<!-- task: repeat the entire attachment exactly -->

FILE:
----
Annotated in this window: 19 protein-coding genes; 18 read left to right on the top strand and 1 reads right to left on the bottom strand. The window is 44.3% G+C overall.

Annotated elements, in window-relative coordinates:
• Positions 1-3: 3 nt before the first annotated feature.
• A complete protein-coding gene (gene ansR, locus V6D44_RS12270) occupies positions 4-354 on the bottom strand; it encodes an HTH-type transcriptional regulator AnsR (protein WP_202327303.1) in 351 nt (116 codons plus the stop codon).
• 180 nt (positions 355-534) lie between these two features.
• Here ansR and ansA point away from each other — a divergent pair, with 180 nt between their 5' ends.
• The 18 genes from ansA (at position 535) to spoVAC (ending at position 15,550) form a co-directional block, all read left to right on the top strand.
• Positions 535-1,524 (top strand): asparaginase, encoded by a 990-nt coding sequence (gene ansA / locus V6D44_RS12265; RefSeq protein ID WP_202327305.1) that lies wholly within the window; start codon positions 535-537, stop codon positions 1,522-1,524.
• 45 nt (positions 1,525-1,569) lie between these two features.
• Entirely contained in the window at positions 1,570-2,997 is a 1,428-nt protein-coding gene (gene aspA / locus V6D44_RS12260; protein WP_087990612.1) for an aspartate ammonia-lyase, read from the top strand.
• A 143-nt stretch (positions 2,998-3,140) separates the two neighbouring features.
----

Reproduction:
Annotated in this window: 19 protein-coding genes; 18 read left to right on the top strand and 1 reads right to left on the bottom strand. The window is 44.3% G+C overall.

Annotated elements, in window-relative coordinates:
• Positions 1-3: 3 nt before the first annotated feature.
• A complete protein-coding gene (gene ansR, locus V6D44_RS12270) occupies positions 4-354 on the bottom strand; it encodes an HTH-type transcriptional regulator AnsR (protein WP_202327303.1) in 351 nt (116 codons plus the stop codon).
• 180 nt (positions 355-534) lie between these two features.
• Here ansR and ansA point away from each other — a divergent pair, with 180 nt between their 5' ends.
• The 18 genes from ansA (at position 535) to spoVAC (ending at position 15,550) form a co-directional block, all read left to right on the top strand.
• Positions 535-1,524 (top strand): asparaginase, encoded by a 990-nt coding sequence (gene ansA / locus V6D44_RS12265; RefSeq protein ID WP_202327305.1) that lies wholly within the window; start codon positions 535-537, stop codon positions 1,522-1,524.
• 45 nt (positions 1,525-1,569) lie between these two features.
• Entirely contained in the window at positions 1,570-2,997 is a 1,428-nt protein-coding gene (gene aspA / locus V6D44_RS12260; protein WP_087990612.1) for an aspartate ammonia-lyase, read from the top strand.
• A 143-nt stretch (positions 2,998-3,140) separates the two neighbouring features.